Tuesday, May 22, 2012

Life's a dance you learn as you go.

I don’t do well with change, and I’m completely aware that life is going to be extremely hard for me, if I don’t accept it. Because it’s constantly occurring. It honestly freaks me out. It’s like this weird mix of excitement for the unknown, fear of what that might be, and sadness of what you’re leaving behind. There are all these questions that float around, like, When will I be back? Will I see you then? Who will you be at that time? Who will I be then? What will be going on in our lives? In the world? What will be different? They threaten to consume me if I think about them too long, and before I know it, I’m sweating, my knees are aching, tears are welling up, and I’m on the verge of a meltdown. Prime example of why I’m to not worry about tomorrow, for today has enough trouble of its own.

“You get a strange feeling when you’re about to leave a place,
like you’ll not only miss the people you love,
but you’ll miss the person you are now at this time and place because
you’ll never be this way ever again.”

So, I’m kind of freaking out. A month from today I’ll be traveling to Kampala to prepare to fly home. Here in Mbarara, it’s the last week of university, and then most of the students will go to their homes until studies resume in August. And, in case, you didn’t pick up on that time frame, it means that when they return to Mbarara, I’ll be in the states. Which also means that what life has looked like for me the past few months is going to change dramatically after this week.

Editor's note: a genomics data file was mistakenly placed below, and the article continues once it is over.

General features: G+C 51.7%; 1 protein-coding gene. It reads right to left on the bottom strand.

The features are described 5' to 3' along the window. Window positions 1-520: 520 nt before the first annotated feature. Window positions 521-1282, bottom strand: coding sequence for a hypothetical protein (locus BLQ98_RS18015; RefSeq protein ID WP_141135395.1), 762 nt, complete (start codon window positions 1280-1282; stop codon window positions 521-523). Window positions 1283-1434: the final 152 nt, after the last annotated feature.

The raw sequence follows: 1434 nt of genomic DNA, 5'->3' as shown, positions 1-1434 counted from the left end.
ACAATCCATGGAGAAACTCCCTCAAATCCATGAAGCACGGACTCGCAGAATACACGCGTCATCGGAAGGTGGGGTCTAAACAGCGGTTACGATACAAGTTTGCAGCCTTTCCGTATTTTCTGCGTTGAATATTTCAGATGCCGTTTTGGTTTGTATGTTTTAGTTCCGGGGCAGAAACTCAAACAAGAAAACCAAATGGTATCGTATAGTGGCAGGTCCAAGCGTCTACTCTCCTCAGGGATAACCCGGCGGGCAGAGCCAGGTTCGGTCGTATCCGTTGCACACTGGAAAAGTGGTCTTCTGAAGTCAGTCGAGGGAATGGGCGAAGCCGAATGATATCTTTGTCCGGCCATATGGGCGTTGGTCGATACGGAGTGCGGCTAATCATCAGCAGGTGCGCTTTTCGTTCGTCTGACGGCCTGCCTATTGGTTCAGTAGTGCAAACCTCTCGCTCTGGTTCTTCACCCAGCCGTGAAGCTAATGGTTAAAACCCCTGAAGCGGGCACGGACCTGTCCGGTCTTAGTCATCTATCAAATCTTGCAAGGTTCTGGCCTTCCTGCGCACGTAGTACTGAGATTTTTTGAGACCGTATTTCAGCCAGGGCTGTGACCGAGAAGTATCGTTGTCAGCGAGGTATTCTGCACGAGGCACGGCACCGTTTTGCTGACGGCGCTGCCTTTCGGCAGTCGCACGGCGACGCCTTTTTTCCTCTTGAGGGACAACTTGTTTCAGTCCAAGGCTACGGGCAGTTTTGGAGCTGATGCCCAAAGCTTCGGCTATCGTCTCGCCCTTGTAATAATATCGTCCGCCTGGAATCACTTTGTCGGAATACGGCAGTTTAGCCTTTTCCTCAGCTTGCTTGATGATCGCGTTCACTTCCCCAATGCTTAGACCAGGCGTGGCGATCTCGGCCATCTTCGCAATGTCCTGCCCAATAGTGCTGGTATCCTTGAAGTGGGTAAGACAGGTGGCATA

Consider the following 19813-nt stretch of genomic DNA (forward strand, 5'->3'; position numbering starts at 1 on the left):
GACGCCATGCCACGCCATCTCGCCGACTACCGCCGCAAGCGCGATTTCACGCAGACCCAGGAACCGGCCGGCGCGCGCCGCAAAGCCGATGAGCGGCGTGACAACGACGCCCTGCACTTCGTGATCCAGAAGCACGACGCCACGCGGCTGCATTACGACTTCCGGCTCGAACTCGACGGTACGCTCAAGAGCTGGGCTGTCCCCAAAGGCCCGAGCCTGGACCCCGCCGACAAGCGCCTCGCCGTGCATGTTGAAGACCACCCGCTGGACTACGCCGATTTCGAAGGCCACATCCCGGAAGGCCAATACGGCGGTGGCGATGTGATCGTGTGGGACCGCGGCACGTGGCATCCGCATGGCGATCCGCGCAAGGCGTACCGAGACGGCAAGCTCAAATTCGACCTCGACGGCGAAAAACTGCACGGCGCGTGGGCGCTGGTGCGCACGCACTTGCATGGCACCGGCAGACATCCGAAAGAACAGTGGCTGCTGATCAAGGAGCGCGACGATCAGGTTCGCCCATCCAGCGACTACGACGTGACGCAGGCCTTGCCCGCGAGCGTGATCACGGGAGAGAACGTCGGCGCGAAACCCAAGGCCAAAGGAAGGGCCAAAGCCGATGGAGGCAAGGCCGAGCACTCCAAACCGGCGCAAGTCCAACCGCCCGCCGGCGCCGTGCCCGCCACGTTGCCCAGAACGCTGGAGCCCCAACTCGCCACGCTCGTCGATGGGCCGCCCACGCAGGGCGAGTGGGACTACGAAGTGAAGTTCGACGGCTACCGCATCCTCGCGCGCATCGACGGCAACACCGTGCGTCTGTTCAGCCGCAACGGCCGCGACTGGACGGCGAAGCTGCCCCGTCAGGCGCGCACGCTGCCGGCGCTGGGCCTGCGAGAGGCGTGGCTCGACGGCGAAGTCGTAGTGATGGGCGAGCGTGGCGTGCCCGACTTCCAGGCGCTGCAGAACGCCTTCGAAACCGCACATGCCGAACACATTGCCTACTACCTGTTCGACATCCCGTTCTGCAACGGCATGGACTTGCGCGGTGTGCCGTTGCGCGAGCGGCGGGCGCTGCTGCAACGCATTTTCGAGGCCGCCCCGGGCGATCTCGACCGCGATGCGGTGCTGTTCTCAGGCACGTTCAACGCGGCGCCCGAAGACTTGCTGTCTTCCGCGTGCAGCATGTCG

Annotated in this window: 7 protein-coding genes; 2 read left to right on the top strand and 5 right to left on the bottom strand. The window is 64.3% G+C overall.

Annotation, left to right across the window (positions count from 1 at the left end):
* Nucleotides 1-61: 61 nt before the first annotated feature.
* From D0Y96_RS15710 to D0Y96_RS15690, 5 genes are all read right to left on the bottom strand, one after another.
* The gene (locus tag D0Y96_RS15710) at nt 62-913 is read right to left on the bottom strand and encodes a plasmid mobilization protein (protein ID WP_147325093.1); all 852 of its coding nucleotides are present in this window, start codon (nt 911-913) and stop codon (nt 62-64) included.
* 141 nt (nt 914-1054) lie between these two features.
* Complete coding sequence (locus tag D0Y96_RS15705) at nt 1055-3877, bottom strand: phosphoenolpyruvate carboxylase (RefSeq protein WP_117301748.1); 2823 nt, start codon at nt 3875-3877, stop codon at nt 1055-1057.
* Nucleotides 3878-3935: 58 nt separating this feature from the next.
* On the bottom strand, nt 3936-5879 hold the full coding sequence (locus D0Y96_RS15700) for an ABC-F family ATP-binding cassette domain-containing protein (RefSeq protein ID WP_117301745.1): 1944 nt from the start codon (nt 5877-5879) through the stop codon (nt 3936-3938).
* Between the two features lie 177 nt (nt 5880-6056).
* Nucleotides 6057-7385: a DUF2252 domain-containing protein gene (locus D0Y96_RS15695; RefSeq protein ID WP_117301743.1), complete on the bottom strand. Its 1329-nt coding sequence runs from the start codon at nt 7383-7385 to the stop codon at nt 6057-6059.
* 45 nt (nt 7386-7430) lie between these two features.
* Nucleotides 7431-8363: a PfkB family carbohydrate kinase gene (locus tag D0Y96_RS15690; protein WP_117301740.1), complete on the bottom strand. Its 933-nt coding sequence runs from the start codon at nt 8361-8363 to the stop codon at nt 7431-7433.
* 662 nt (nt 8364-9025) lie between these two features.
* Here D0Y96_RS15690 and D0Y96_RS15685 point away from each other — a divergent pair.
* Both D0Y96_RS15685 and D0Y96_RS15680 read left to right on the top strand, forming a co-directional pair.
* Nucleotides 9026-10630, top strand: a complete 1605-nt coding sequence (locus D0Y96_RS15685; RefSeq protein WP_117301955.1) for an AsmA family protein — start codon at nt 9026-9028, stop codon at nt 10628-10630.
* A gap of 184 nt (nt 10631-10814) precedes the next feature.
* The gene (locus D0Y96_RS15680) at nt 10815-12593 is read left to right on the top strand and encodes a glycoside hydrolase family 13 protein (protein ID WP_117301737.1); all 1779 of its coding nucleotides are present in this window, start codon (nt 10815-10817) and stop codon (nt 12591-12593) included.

I’m not going to be eating rice, matoke and g-nuts at the university canteens with my friends at least three times a week anymore. I’m not going to be sitting on a bench leading discussions about political science (that I’m completely unqualified to teach) anymore. (I’m still hoping that the notes they gave me to teach that discussion were accurate and that the girls I taught are passing their exams today…) I’m not going to have random bible studies and prayer meetings and times of fellowship with girls who happen to have an extra couple of free hours because of a canceled lecture. I’m not going to be meeting up with girls early in the morning and in the late afternoons to go for runs and do some workouts together while we talk about the joys and trials of the day along the way. I’m not going to be sleeping in the hostels every Friday night with the girls anymore or dropping by the girls’ rooms in the afternoons to say hi.